* Unit working 20 pct above design limit posed 'imminent
* Loss of REDUC coking unit cut diesel output
* Petrobras expects to have coking unit working again by
(Adds Petrobras statement, paragraph 5)
By Jeb Blount
RIO DE JANEIRO, Jan 6 Workers at a Petrobras
refinery near Rio de Janeiro warned the state-owned oil company
in October that a key unit, now shut after a Saturday fire, was
"dangerously" above capacity, union officials told Reuters.
Since August, Petrobras has been using the coking
unit at its REDUC Refinery in suburban Rio to process about
6,000 cubic meters (37,740 barrels) a day of thick, vacuum-unit
residue - 20 percent more than its design capacity of 5,000
cubic meters (31,450 barrels) a day, the union said.
"Petrobras is operating at the limits, and we've warned them
repeatedly that there was an imminent danger of an accident,"
said Simao Zanardi, president of the union known as Sindipetro
Duque de Caxias. "This has been a very bad end of the year for
our members at REDUC and other Petrobras refineries."
Petrobras officials did not respond to telephone and email
requests for comment on the union's safety and operations
criticisms following the fire on Saturday, the latest in a
string of accidents at REDUC and other refineries.
A Petrobras statement said the company expects to restart
the coking unit on Friday. It said the rest of the refinery was
operating normally and supplies to the market were not hampered.
The REDUC refinery's coking unit processes the residue into
diesel, gasoline and cooking gas. Other refining units at REDUC
also produce those products, the union said.
According to documents sent to government ministries and
labor-law prosecutors, dated Oct. 2, the strain on capacity put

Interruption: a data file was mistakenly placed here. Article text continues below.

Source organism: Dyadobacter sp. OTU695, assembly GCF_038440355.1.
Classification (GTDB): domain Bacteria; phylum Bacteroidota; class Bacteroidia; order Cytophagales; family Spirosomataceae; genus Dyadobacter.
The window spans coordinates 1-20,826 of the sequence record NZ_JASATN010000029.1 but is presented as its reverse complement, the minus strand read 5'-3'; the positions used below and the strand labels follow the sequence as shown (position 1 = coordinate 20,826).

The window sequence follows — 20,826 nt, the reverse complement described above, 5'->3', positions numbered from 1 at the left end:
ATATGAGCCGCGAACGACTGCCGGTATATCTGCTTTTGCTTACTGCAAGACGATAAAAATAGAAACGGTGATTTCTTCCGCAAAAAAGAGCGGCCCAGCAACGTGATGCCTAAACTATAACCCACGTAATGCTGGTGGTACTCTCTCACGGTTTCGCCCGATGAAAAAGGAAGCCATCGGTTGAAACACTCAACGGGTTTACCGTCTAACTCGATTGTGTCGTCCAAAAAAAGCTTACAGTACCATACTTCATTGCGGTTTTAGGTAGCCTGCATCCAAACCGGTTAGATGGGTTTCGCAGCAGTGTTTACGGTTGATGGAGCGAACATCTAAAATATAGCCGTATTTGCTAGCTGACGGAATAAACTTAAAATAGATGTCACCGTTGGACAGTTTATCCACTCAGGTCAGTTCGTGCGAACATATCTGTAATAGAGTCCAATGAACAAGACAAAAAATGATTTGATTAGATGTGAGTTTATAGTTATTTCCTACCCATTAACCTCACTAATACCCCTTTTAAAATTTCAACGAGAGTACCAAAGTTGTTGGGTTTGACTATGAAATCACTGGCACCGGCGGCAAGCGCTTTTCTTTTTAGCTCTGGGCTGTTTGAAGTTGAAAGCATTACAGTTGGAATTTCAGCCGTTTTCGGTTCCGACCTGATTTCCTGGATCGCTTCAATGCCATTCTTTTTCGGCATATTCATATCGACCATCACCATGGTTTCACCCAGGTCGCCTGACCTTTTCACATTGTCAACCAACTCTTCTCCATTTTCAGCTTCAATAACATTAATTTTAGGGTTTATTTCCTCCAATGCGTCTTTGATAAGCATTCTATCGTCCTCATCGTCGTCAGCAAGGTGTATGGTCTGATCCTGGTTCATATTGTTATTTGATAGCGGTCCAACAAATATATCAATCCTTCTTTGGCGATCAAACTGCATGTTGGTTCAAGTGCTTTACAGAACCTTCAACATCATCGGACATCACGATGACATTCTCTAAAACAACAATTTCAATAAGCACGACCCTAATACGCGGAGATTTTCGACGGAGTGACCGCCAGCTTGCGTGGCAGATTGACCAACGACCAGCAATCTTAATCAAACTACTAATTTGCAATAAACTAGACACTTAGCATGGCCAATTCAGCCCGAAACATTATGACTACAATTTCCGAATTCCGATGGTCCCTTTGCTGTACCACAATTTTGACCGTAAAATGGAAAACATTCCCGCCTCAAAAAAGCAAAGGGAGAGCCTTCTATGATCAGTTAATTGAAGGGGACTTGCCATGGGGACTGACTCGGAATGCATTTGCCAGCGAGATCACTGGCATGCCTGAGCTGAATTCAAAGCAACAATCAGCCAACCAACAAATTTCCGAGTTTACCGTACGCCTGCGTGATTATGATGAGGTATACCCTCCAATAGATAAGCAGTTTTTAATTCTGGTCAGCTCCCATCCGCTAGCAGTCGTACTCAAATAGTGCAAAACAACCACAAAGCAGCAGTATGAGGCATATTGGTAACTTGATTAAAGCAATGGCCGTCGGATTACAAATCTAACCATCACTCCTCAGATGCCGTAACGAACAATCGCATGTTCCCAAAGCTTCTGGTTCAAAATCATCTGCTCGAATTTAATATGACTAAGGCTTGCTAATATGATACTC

the 242,000-barrel-a-day refinery in "grave and imminent risk
... of an industrial disaster." The union provided copies of the
documents to Reuters on Monday.
The strain, according to union officials, is the result of
Petrobras running its 13 Brazilian refineries at 95 percent of
capacity or more. The company is pushing its refineries to the
limit, they argue, because Petrobras can't keep up with domestic
fuel demand, forcing it to import.
The urgency has been heightened by government pricing
policies that force Petrobras to sell imported fuel at a loss.
Those policies have resulted in more than 30 billion reais
($12.7 billion) of refining-and-supply-unit losses at Petrobras
in the last two years. U.S. refineries operate at about 87
percent capacity according to the U.S. Energy Information
The union also blames a lack of appropriate maintenance for
the Saturday blaze, which forced the processing unit that caught
fire to be shut down.
The incident follows a November fire that put Petrobras'
200,000-barrel-a-day REPAR Refinery near Curitiba, Brazil out of
service for nearly a month and forced the company to hire a
fleet of tankers to import emergency fuel supplies from as far
away as India.
On Nov. 24, a worker was injured at REDUC's lubricants unit
when a compressor blew apart and another compressor exploded
seven days later, but with no injuries, Zanardi said. The
refinery also suffered a fire in its lab in December, he added.
In December, Brazil's petroleum regulator ANP confirmed a
151,500-real fine on Petrobras for operating its
365,000-barrel-a-day REPLAN Refinery in Sao Paulo state at above
its licensed capacity.
The Saturday fire knocked out six pumps leading REDUC's
coking unit, said Zanardi, who toured the damaged unit on
Sunday. As the unit is near the end of the refining train, its
outage does not halt all output at the plant, but its loss has
caused the refinery to lose "a significant amount" of diesel
output, Zanardi said.
Zanardi said "an army of workers" is working around the
clock to fix the pumps and that Petrobras hopes to have the
coking unit running again within a week.
The coking unit is important for the refinery's efficiency
and profitability. It squeezes higher-value gasoline, diesel and
cooking gas from a residue that once was used to make
lower-value asphalt. When coking is complete, the leftover
petroleum coke is used to fuel electrical power stations or
provide heat for industrial processes, like cement making and
Brazil's oil regulator, ANP, said it is investigating the
reasons for the fire and that supplies of fuel to Brazilian
consumers will not be affected.
($1 = 2.37 Brazilian reais)
(Additional reporting by Anthony Boadle; Editing by Nick
Zieminski and Eric Walsh)